Trains and Boats

Forty years ago, my Dad shared a poem, The Station, with me. I have been an advocate of focusing on the journey and its passengers ever since. There is symbolism in the vehicle for the journey, a symbolism especially found in songs. Two major images for this vehicle are trains and boats.

Trains have been a theme in both traditional and popular music since the first half of the 19th century with over 1,000 different songs in all major musical genres. The train song that made the biggest symbolic connection for me was in the movie, Glory Days, with Alicia Key’s version of People Get Ready; although I prefer the Rod Stewart/Jeff Beck version of the song. The song reflects the changes coming on the horizon.

People Get Ready – There’s a train a-coming – You don’t need no baggage – You just get on board
All you need is faith – To hear the diesels humming – Don’t need no ticket – You just thank the Lord
There ain’t no room – For the hopeless sinner – Who would hurt all mankind just – To save his own
Have pity on those – Whose chances are thinner – Cause there’s no hiding place – From the Kingdom’s Throne

“People Get Ready” is part of a long tradition of Black American freedom songs to use the train imagery that comes from the Underground Railroad, the route North to freedom for escaped slaves in America pre-civil war.

Many songs are rooted on this imagery of a communal train where all are welcome – saints, sinners, gamblers, thieves, lost souls, and the brokenhearted — as the train heads off to an unknown but optimistic and spiritual future. Kenny Rogers “The Gambler”, Bruce Springsteen’s “Land of Hope and Dreams”, Woody Guthrie’s “This Train is Bound for Glory”, Cat Stevens’ “Peace Train” and even Ozzie Osbourne gets on board with “Crazy Train.” In a similar theme is the O’Jays “Love Train”, a favorite of mine when I was 10 years old, long before it became the theme song to a Coors’s Light commercial.

There were no trains in Jesus day however there were caravans that acted like trains, usually around trade routes, providing travel for large groups going long distances. Caravans can also be referred to as camel trains, where it is a series of camels in a line, like rail cars. The most noted reference in Scripture to caravans is in Luke 2:44 – where Jesus as a young boy is supposed to be in the caravan that traveled a day’s journey before his parents looked for Him among their relatives and acquaintances.

The boat is also a symbol for vessel on a journey; it evokes a passage, carrying one over the water, a voyage of life. Like Train Songs, there are also hundreds of Boat Songs. Most notably from my play list – “Southern Cross”, “Come Sail Away”, “Sloop John B” and a host of Jimmy Buffett songs. Of course, there is my rendition of “Row, Row, Row Your Boat.”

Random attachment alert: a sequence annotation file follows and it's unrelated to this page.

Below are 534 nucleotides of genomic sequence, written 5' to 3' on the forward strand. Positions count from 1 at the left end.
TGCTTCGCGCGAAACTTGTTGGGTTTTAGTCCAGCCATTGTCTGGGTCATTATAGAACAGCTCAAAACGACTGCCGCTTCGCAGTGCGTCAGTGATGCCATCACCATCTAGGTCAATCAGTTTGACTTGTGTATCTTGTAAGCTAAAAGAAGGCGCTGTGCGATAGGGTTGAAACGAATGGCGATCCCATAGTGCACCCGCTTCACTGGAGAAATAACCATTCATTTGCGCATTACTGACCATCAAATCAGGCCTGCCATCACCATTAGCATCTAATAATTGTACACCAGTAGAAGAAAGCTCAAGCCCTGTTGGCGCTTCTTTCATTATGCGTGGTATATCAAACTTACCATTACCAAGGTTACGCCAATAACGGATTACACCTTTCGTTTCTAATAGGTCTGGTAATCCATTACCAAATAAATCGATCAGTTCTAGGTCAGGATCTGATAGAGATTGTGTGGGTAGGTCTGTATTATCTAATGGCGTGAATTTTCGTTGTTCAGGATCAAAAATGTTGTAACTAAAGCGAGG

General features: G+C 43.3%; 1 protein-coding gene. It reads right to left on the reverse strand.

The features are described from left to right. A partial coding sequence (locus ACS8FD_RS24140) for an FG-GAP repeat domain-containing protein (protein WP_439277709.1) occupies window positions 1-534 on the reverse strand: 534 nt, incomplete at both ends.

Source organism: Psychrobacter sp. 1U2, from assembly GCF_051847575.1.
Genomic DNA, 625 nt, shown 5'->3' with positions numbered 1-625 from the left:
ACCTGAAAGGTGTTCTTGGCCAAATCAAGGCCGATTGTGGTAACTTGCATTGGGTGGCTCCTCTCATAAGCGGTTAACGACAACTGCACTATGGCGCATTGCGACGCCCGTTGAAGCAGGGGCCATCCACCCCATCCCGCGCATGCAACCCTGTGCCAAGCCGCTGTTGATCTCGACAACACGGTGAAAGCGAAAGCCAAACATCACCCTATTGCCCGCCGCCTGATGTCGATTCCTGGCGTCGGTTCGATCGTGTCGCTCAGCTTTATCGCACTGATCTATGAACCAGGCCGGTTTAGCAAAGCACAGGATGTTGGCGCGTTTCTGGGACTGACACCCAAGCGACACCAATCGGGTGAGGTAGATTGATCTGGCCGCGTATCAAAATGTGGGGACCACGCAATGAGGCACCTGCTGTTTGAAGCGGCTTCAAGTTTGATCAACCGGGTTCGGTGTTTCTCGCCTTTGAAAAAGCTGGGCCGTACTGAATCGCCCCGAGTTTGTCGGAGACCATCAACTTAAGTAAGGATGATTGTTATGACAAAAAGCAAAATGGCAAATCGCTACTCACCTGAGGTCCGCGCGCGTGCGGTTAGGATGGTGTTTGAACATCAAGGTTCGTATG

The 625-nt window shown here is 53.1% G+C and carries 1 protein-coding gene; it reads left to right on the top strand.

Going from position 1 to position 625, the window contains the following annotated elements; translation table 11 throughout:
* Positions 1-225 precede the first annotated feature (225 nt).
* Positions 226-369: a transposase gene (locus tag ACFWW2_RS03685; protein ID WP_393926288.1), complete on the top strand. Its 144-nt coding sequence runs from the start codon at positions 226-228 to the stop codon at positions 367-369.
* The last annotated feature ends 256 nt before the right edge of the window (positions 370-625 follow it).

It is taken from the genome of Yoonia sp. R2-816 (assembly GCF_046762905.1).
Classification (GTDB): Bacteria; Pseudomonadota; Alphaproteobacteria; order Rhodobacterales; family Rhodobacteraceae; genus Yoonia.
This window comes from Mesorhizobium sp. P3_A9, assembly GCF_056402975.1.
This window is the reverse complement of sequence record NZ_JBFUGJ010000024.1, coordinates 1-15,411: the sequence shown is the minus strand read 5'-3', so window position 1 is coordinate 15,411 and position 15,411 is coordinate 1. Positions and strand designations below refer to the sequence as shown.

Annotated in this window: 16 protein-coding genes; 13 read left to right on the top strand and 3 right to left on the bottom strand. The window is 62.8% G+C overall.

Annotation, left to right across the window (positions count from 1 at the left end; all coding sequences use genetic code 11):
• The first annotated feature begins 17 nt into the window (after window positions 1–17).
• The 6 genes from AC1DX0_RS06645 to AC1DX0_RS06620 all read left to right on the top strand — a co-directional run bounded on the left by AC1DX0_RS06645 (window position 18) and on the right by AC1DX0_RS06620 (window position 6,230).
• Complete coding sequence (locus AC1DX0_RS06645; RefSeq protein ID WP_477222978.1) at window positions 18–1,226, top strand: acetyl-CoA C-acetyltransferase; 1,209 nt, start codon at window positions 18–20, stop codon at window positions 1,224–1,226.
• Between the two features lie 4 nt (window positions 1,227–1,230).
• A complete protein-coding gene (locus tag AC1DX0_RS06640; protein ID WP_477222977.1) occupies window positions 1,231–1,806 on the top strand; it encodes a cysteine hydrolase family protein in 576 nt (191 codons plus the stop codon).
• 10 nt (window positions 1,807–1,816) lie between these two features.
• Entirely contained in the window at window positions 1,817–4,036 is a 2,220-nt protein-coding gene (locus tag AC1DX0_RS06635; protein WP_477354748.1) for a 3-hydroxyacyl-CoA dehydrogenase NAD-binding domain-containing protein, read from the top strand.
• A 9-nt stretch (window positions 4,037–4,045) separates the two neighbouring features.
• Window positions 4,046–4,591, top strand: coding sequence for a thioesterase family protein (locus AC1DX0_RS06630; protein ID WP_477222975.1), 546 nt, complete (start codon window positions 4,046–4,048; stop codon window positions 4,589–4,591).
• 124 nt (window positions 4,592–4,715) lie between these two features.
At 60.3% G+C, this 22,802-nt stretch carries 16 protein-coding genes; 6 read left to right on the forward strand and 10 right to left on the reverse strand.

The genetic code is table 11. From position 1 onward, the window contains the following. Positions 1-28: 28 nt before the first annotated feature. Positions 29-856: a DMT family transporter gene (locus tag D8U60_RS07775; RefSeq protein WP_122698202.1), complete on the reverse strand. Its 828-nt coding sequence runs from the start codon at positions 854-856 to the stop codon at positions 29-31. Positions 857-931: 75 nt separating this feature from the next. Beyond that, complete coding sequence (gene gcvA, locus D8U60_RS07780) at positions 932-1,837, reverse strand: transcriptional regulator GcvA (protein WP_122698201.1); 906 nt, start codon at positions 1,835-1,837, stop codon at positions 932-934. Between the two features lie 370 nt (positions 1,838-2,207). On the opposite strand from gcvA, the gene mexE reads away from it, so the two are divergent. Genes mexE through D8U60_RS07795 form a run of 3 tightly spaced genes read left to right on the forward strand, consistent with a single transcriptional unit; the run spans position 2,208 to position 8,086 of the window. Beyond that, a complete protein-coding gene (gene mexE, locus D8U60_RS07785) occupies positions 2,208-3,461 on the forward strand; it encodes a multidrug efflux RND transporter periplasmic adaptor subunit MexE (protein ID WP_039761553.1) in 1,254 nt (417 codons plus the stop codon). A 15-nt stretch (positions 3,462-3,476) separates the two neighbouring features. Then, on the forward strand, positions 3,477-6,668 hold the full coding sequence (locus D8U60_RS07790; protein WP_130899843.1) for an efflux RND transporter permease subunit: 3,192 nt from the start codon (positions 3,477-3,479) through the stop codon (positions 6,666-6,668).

A boat song many have not heard is “Get a Boat” by an off the chart Minneapolis group called, Rocket Club, you can find it on YouTube, and it is worth the listen. It is a simple parable that illustrates the truth of the journey.

Get a Boat. Set it on the water and if it floats, ride that river to the sea
The whole wide world, gonna be waiting there to meet you
But they won’t if you don’t get a boat
This life’s a trip, much to do, much to learn, a one-way trip, there ain’t no ticket for return

In the Old Testament there are many references to boats with the first sailing vessel mentioned being Noah’s Ark. Boats played a large role in Jesus’ life and ministry, there are over 50 references of boats just in the Gospels alone.

The imagery of a vessel found its way into the physical form and architecture of a church. A ceiling in a vaulted fashion, exposing the wooden beams, resembling the reversed look of a ship’s keel; exterior ramparts representing oars; a pulpit that visibly puts the priest as the pilot of the congregation. The area between the Church’s antechamber and the sanctuary is called the “nave” for the Latin word, navis meaning ship. The reality is that the Church is a ship, protecting those inside it from the waves and buffets of the world; bringing her people to safe harbors.

The church is not a cruise ship, it’s a boat and that is an important distinction. People who travel by ship are passengers — a very passive role. All the important decisions and all the work are handled by the crew. People on a boat are the crew – raising sails, tying knots, rowing. If they hoped to get anywhere, they had to share the work.

Get on board your train or boat and be prepared to work. Set sail on a following sea – Leave behind your sorrows – Think about the good things to come – Maybe it’s not too late, to learn how to love and forget how to hate – Because somewhere in the darkness we can break even – Meet in a land of hopes and dreams.

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